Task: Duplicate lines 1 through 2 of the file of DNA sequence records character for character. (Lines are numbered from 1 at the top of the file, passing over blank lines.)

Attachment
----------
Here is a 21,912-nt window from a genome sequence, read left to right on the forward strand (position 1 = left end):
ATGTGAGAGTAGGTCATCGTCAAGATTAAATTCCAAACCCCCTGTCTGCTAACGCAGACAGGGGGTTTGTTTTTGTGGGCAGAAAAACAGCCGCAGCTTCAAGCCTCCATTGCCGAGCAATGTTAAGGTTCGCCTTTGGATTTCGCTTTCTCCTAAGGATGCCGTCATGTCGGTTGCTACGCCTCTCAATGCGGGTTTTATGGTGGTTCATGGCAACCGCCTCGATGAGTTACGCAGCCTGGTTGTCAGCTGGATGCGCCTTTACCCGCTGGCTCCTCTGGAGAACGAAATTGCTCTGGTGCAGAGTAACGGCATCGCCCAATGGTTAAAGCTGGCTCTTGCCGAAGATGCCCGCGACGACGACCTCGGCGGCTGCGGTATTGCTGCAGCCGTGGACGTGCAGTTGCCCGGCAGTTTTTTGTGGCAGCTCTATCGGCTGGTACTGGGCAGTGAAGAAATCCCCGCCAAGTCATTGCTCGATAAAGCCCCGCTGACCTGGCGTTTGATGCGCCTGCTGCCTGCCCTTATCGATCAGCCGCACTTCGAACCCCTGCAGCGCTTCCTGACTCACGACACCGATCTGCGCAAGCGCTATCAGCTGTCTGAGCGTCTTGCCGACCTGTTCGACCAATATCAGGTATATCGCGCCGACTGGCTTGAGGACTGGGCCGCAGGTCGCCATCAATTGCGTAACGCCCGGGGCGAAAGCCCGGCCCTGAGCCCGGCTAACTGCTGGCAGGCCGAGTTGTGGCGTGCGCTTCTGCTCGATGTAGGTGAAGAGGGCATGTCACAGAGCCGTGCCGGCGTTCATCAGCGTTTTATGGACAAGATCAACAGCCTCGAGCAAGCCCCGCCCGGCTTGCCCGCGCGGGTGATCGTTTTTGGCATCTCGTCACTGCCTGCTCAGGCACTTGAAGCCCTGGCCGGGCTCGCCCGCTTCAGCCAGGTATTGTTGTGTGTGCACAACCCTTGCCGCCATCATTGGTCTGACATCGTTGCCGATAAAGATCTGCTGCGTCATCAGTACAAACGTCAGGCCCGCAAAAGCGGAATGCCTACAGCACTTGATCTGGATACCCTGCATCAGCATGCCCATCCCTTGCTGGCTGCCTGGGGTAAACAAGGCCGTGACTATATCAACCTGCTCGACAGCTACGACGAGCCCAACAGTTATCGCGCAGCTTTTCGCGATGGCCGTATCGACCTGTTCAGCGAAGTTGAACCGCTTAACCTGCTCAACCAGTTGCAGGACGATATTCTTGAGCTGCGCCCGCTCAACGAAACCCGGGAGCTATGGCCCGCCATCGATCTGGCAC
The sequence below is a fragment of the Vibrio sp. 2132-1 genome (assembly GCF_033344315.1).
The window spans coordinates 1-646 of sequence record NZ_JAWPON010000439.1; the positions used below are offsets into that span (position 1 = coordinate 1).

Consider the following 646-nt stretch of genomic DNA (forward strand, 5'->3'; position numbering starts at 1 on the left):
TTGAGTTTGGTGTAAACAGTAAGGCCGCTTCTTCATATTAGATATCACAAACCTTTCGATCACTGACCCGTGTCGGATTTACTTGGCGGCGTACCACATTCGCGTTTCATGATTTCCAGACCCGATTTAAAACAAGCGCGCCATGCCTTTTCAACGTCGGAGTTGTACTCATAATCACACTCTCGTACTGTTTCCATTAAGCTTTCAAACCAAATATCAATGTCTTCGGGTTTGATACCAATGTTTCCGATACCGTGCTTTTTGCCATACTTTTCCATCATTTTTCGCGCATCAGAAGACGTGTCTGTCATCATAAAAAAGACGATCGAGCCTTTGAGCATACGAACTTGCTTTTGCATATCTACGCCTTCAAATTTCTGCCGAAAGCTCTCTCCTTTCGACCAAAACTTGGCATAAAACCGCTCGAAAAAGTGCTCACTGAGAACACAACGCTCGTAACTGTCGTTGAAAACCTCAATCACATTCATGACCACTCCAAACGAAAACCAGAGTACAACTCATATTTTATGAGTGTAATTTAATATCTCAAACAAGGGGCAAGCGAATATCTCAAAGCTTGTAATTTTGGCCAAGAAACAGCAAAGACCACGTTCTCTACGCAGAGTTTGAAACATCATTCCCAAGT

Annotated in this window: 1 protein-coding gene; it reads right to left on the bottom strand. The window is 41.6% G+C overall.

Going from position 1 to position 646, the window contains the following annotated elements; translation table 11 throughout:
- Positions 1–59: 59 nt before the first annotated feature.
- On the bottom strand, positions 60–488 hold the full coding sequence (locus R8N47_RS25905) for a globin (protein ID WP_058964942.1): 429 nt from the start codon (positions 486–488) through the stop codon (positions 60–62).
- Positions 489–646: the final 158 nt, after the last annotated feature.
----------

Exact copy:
Here is a 21,912-nt window from a genome sequence, read left to right on the forward strand (position 1 = left end):
ATGTGAGAGTAGGTCATCGTCAAGATTAAATTCCAAACCCCCTGTCTGCTAACGCAGACAGGGGGTTTGTTTTTGTGGGCAGAAAAACAGCCGCAGCTTCAAGCCTCCATTGCCGAGCAATGTTAAGGTTCGCCTTTGGATTTCGCTTTCTCCTAAGGATGCCGTCATGTCGGTTGCTACGCCTCTCAATGCGGGTTTTATGGTGGTTCATGGCAACCGCCTCGATGAGTTACGCAGCCTGGTTGTCAGCTGGATGCGCCTTTACCCGCTGGCTCCTCTGGAGAACGAAATTGCTCTGGTGCAGAGTAACGGCATCGCCCAATGGTTAAAGCTGGCTCTTGCCGAAGATGCCCGCGACGACGACCTCGGCGGCTGCGGTATTGCTGCAGCCGTGGACGTGCAGTTGCCCGGCAGTTTTTTGTGGCAGCTCTATCGGCTGGTACTGGGCAGTGAAGAAATCCCCGCCAAGTCATTGCTCGATAAAGCCCCGCTGACCTGGCGTTTGATGCGCCTGCTGCCTGCCCTTATCGATCAGCCGCACTTCGAACCCCTGCAGCGCTTCCTGACTCACGACACCGATCTGCGCAAGCGCTATCAGCTGTCTGAGCGTCTTGCCGACCTGTTCGACCAATATCAGGTATATCGCGCCGACTGGCTTGAGGACTGGGCCGCAGGTCGCCATCAATTGCGTAACGCCCGGGGCGAAAGCCCGGCCCTGAGCCCGGCTAACTGCTGGCAGGCCGAGTTGTGGCGTGCGCTTCTGCTCGATGTAGGTGAAGAGGGCATGTCACAGAGCCGTGCCGGCGTTCATCAGCGTTTTATGGACAAGATCAACAGCCTCGAGCAAGCCCCGCCCGGCTTGCCCGCGCGGGTGATCGTTTTTGGCATCTCGTCACTGCCTGCTCAGGCACTTGAAGCCCTGGCCGGGCTCGCCCGCTTCAGCCAGGTATTGTTGTGTGTGCACAACCCTTGCCGCCATCATTGGTCTGACATCGTTGCCGATAAAGATCTGCTGCGTCATCAGTACAAACGTCAGGCCCGCAAAAGCGGAATGCCTACAGCACTTGATCTGGATACCCTGCATCAGCATGCCCATCCCTTGCTGGCTGCCTGGGGTAAACAAGGCCGTGACTATATCAACCTGCTCGACAGCTACGACGAGCCCAACAGTTATCGCGCAGCTTTTCGCGATGGCCGTATCGACCTGTTCAGCGAAGTTGAACCGCTTAACCTGCTCAACCAGTTGCAGGACGATATTCTTGAGCTGCGCCCGCTCAACGAAACCCGGGAGCTATGGCCCGCCATCGATCTGGCAC